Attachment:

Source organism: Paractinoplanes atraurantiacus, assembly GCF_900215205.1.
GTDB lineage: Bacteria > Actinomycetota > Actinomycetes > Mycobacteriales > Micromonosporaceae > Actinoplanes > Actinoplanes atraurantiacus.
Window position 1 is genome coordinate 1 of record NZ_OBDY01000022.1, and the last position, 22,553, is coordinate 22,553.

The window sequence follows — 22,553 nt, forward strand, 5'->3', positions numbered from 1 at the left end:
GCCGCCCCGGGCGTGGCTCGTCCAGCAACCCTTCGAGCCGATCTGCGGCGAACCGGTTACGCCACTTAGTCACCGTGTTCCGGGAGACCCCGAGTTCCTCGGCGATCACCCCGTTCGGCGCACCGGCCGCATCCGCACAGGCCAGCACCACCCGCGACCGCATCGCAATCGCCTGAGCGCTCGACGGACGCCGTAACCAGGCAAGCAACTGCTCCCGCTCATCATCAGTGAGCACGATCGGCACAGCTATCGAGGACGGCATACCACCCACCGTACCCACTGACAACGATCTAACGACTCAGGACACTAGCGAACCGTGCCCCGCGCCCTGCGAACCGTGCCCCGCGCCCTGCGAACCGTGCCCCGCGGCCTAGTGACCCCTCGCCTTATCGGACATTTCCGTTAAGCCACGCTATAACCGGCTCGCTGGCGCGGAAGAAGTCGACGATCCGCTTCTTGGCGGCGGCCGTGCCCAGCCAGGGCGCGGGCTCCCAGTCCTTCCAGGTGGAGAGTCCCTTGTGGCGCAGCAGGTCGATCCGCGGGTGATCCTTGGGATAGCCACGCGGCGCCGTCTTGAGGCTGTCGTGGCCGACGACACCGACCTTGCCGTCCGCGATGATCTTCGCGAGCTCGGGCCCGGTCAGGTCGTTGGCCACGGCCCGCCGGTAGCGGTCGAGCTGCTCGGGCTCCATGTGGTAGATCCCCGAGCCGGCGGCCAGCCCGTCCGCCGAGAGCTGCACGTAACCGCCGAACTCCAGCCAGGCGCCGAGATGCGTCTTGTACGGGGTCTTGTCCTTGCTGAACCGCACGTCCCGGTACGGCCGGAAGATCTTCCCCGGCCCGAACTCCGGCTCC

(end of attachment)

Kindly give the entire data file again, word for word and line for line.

Source organism: Paractinoplanes atraurantiacus, assembly GCF_900215205.1.
GTDB lineage: Bacteria > Actinomycetota > Actinomycetes > Mycobacteriales > Micromonosporaceae > Actinoplanes > Actinoplanes atraurantiacus.
Window position 1 is genome coordinate 1 of record NZ_OBDY01000022.1, and the last position, 22,553, is coordinate 22,553.

The window sequence follows — 22,553 nt, forward strand, 5'->3', positions numbered from 1 at the left end:
GCCGCCCCGGGCGTGGCTCGTCCAGCAACCCTTCGAGCCGATCTGCGGCGAACCGGTTACGCCACTTAGTCACCGTGTTCCGGGAGACCCCGAGTTCCTCGGCGATCACCCCGTTCGGCGCACCGGCCGCATCCGCACAGGCCAGCACCACCCGCGACCGCATCGCAATCGCCTGAGCGCTCGACGGACGCCGTAACCAGGCAAGCAACTGCTCCCGCTCATCATCAGTGAGCACGATCGGCACAGCTATCGAGGACGGCATACCACCCACCGTACCCACTGACAACGATCTAACGACTCAGGACACTAGCGAACCGTGCCCCGCGCCCTGCGAACCGTGCCCCGCGCCCTGCGAACCGTGCCCCGCGGCCTAGTGACCCCTCGCCTTATCGGACATTTCCGTTAAGCCACGCTATAACCGGCTCGCTGGCGCGGAAGAAGTCGACGATCCGCTTCTTGGCGGCGGCCGTGCCCAGCCAGGGCGCGGGCTCCCAGTCCTTCCAGGTGGAGAGTCCCTTGTGGCGCAGCAGGTCGATCCGCGGGTGATCCTTGGGATAGCCACGCGGCGCCGTCTTGAGGCTGTCGTGGCCGACGACACCGACCTTGCCGTCCGCGATGATCTTCGCGAGCTCGGGCCCGGTCAGGTCGTTGGCCACGGCCCGCCGGTAGCGGTCGAGCTGCTCGGGCTCCATGTGGTAGATCCCCGAGCCGGCGGCCAGCCCGTCCGCCGAGAGCTGCACGTAACCGCCGAACTCCAGCCAGGCGCCGAGATGCGTCTTGTACGGGGTCTTGTCCTTGCTGAACCGCACGTCCCGGTACGGCCGGAAGATCTTCCCCGGCCCGAACTCCGGCTCC